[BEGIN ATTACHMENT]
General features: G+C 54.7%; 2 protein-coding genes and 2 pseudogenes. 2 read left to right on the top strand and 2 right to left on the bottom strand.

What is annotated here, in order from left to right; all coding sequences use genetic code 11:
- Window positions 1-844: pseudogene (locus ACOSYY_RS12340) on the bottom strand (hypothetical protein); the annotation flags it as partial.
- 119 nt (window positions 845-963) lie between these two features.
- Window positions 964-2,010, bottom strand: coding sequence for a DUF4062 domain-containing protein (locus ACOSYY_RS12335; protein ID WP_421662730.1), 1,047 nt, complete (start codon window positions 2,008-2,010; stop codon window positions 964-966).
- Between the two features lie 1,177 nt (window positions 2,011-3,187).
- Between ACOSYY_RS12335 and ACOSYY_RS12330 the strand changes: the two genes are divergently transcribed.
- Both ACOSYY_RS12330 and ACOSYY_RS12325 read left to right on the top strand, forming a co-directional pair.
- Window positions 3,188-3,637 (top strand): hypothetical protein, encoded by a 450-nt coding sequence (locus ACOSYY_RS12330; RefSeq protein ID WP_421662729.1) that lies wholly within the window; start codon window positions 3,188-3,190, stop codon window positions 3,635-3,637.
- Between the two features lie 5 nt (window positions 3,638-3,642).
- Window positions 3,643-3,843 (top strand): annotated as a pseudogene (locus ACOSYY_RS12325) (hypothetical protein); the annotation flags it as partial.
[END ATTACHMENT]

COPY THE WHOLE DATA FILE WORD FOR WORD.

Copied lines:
General features: G+C 54.7%; 2 protein-coding genes and 2 pseudogenes. 2 read left to right on the top strand and 2 right to left on the bottom strand.

What is annotated here, in order from left to right; all coding sequences use genetic code 11:
- Window positions 1-844: pseudogene (locus ACOSYY_RS12340) on the bottom strand (hypothetical protein); the annotation flags it as partial.
- 119 nt (window positions 845-963) lie between these two features.
- Window positions 964-2,010, bottom strand: coding sequence for a DUF4062 domain-containing protein (locus ACOSYY_RS12335; protein ID WP_421662730.1), 1,047 nt, complete (start codon window positions 2,008-2,010; stop codon window positions 964-966).
- Between the two features lie 1,177 nt (window positions 2,011-3,187).
- Between ACOSYY_RS12335 and ACOSYY_RS12330 the strand changes: the two genes are divergently transcribed.
- Both ACOSYY_RS12330 and ACOSYY_RS12325 read left to right on the top strand, forming a co-directional pair.
- Window positions 3,188-3,637 (top strand): hypothetical protein, encoded by a 450-nt coding sequence (locus ACOSYY_RS12330; RefSeq protein ID WP_421662729.1) that lies wholly within the window; start codon window positions 3,188-3,190, stop codon window positions 3,635-3,637.
- Between the two features lie 5 nt (window positions 3,638-3,642).
- Window positions 3,643-3,843 (top strand): annotated as a pseudogene (locus ACOSYY_RS12325) (hypothetical protein); the annotation flags it as partial.